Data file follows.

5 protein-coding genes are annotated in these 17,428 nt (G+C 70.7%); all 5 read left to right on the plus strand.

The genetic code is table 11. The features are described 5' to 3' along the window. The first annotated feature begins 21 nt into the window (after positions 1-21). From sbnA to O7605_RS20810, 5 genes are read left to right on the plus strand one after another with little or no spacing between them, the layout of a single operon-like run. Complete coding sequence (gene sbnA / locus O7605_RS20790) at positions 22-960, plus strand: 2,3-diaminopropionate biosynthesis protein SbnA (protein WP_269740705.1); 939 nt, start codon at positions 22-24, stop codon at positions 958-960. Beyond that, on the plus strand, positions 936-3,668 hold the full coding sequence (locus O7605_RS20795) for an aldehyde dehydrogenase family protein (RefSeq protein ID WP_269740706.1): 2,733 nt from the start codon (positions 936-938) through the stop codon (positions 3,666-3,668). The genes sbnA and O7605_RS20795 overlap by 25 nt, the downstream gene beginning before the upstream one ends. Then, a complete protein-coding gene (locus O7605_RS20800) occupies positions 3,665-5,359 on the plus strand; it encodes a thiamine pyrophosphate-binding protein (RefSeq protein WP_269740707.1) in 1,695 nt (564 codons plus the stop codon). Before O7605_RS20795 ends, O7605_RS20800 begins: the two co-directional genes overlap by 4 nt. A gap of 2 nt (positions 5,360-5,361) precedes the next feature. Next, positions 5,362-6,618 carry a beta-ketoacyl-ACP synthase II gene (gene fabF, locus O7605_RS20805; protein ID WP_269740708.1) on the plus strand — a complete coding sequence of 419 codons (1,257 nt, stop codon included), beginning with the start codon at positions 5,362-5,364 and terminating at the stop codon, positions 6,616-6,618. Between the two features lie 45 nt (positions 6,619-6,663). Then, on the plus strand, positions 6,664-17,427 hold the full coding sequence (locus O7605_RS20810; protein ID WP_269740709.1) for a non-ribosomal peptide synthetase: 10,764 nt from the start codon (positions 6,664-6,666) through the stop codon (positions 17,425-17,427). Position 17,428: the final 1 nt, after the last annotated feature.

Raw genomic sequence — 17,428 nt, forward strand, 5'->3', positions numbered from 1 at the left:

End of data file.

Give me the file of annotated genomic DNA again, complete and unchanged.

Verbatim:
5 protein-coding genes are annotated in these 17,428 nt (G+C 70.7%); all 5 read left to right on the plus strand.

The genetic code is table 11. The features are described 5' to 3' along the window. The first annotated feature begins 21 nt into the window (after positions 1-21). From sbnA to O7605_RS20810, 5 genes are read left to right on the plus strand one after another with little or no spacing between them, the layout of a single operon-like run. Complete coding sequence (gene sbnA / locus O7605_RS20790) at positions 22-960, plus strand: 2,3-diaminopropionate biosynthesis protein SbnA (protein WP_269740705.1); 939 nt, start codon at positions 22-24, stop codon at positions 958-960. Beyond that, on the plus strand, positions 936-3,668 hold the full coding sequence (locus O7605_RS20795) for an aldehyde dehydrogenase family protein (RefSeq protein ID WP_269740706.1): 2,733 nt from the start codon (positions 936-938) through the stop codon (positions 3,666-3,668). The genes sbnA and O7605_RS20795 overlap by 25 nt, the downstream gene beginning before the upstream one ends. Then, a complete protein-coding gene (locus O7605_RS20800) occupies positions 3,665-5,359 on the plus strand; it encodes a thiamine pyrophosphate-binding protein (RefSeq protein WP_269740707.1) in 1,695 nt (564 codons plus the stop codon). Before O7605_RS20795 ends, O7605_RS20800 begins: the two co-directional genes overlap by 4 nt. A gap of 2 nt (positions 5,360-5,361) precedes the next feature. Next, positions 5,362-6,618 carry a beta-ketoacyl-ACP synthase II gene (gene fabF, locus O7605_RS20805; protein ID WP_269740708.1) on the plus strand — a complete coding sequence of 419 codons (1,257 nt, stop codon included), beginning with the start codon at positions 5,362-5,364 and terminating at the stop codon, positions 6,616-6,618. Between the two features lie 45 nt (positions 6,619-6,663). Then, on the plus strand, positions 6,664-17,427 hold the full coding sequence (locus O7605_RS20810; protein ID WP_269740709.1) for a non-ribosomal peptide synthetase: 10,764 nt from the start codon (positions 6,664-6,666) through the stop codon (positions 17,425-17,427). Position 17,428: the final 1 nt, after the last annotated feature.

Raw genomic sequence — 17,428 nt, forward strand, 5'->3', positions numbered from 1 at the left: